To celebrate the New Year fireballs swing in Stonehaven, Scotland.
The ceremony consists of mainly local people of all ages swinging flaming wire cages, around their heads. Each cage is filled with combustible material (each swinger has their own recipe) and has a wire handle two or three feet long, this keeps the flames well away from the swinger, but spectators can be vulnerable! At the end of the ceremony, the fireballs are tossed into the bay.
The event starts at midnight and is watched by thousands. The idea behind the ceremony is to burn off the bad spirits left from the old year so that the spirits of the New Year can come in clean and fresh.
From current research the ceremony would seem to go back from a hundred to a hundred and fifty years, but it could easily be much older.
The ceremony today lasts only around twenty to thirty minutes but in the past it could last an hour or more. Then, some of the swingers would swing their fireball for a few yards and then stop outside a house that was occupied by someone that they knew. They would drop their fireball at the curbside and pop in for their ‘New Year’! After a while they would come out, pick up their ‘ball’ and swing on down to the next house, and so on. As quite a number of the swingers would have had many relatives and friends staying in area it could take some time to get from one end of the street to the other!
In the early years, according to the newspaper reports, it would seem that it was mainly the male youths of the older ‘fisher’ town that were involved in the custom but once into the sixties the newspaper reports are of older men and women being involved as well.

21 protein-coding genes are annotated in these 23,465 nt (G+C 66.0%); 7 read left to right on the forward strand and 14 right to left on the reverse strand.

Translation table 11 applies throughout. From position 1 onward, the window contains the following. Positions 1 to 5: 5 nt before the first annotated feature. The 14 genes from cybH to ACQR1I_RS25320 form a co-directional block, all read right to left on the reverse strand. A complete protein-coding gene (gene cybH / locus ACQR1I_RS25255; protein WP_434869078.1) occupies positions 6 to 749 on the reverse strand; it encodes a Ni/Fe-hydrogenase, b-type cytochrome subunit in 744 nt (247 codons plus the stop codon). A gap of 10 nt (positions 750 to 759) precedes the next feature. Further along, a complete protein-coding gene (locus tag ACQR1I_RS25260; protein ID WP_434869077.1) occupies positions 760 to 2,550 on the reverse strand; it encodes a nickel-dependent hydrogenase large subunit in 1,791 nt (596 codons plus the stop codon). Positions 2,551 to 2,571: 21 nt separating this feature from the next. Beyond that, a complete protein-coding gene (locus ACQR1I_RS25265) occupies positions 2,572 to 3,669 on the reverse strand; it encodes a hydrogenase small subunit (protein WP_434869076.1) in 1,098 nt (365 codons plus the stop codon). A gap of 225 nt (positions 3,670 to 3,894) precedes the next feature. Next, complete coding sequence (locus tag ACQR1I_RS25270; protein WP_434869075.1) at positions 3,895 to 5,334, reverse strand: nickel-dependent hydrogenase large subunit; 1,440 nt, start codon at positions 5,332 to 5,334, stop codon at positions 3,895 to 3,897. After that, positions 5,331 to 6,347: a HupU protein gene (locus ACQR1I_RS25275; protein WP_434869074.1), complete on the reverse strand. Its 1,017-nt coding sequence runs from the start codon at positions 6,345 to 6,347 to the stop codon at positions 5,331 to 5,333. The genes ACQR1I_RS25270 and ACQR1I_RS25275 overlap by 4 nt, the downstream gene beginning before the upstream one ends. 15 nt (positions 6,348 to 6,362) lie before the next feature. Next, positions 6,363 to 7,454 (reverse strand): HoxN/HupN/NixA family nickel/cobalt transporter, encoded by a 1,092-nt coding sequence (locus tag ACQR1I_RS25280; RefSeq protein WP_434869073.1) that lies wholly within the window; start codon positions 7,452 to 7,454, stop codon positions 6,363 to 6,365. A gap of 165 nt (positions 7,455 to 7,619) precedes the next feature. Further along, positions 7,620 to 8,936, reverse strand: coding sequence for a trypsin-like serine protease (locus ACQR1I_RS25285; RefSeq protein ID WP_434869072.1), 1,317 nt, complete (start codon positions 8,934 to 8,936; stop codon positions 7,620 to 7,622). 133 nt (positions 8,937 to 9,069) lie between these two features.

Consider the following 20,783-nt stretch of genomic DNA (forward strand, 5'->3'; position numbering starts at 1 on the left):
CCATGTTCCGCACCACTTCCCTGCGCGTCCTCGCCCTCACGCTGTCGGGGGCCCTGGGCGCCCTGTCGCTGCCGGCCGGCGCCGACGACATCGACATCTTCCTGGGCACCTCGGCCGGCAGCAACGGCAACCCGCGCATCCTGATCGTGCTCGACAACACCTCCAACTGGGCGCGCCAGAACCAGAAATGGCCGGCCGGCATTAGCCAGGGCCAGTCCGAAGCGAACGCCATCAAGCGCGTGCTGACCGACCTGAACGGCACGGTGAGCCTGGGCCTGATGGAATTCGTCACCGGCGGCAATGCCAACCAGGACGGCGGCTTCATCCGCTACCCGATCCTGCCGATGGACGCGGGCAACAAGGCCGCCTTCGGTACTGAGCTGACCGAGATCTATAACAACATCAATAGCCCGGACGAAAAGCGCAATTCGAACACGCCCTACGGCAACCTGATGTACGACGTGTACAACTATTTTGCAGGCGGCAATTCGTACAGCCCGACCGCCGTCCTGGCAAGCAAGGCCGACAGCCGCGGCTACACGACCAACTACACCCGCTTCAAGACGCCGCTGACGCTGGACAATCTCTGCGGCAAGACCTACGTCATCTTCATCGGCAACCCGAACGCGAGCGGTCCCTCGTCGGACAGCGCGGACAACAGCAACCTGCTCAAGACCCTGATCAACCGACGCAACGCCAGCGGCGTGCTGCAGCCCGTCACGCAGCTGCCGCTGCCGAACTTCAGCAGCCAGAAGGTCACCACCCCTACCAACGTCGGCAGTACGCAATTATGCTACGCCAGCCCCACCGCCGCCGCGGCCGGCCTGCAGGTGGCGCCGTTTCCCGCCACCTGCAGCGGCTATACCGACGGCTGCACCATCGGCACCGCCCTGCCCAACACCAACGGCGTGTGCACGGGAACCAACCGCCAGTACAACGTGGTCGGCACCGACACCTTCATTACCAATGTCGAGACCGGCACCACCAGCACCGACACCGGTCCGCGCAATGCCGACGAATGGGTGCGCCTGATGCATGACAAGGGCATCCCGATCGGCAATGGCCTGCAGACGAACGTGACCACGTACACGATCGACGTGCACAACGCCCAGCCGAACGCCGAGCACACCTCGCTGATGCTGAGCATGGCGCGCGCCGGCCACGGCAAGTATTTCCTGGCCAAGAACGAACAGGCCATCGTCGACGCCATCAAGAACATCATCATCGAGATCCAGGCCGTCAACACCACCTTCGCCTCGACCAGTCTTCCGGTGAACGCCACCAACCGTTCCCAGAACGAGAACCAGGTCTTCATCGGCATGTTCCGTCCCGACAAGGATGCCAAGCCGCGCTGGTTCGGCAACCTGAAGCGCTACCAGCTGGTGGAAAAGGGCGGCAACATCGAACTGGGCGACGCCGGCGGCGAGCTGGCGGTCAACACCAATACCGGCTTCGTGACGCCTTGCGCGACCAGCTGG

The ‘balls’ had to be made of material that would smoulder and stay ‘alive’ whilst left unattended. In all fishing communities there was always plenty of old rope, nets, broken cork and leather floats etc. which would have been ‘tarred’ at some time to make them waterproof and which would have been ideal to use in the construction of the ‘balls’. Old and broken material like that could have been seen by some as ‘unlucky’ and as all fishing communities were very superstitious, burning it would have been a good way of getting rid of it and of destroying the bad luck. Now we use ‘clean’ material which burns without smoking or dripping burning tar or oil.
In a fishing community, where life and livelihood depend on the sea, it is easy to see how superstition, good luck charms and customs were felt by some to be a means of helping to swing that balance. The use of the fireball ceremony as a creator of good luck or eliminator of bad luck is understandable.
For many years the tradition just ‘happened’. Everyone knew what to do and what went on. It was always loud and lively. More for the young people to enjoy. Only those who wanted to be involved would come down to see it happen. It was seen as an ‘old town’ preserve -you had to be born in the old town to take part.
Gradually that has changed. Now the requirement is that you stay in the area and have the interests of the ceremony at heart. In the late sixties the ceremony seemed to go into decline, with fewer and fewer swingers taking part. However, the custom was rescued before it died by a few local enthusiasts who encouraged anyone to take part, locally born or not. As long as they wanted to keep it alive then they were welcome. The enthusiasm for the event that came from these people has helped to enhance the tradition and ensure that it will keep going for many generations to come.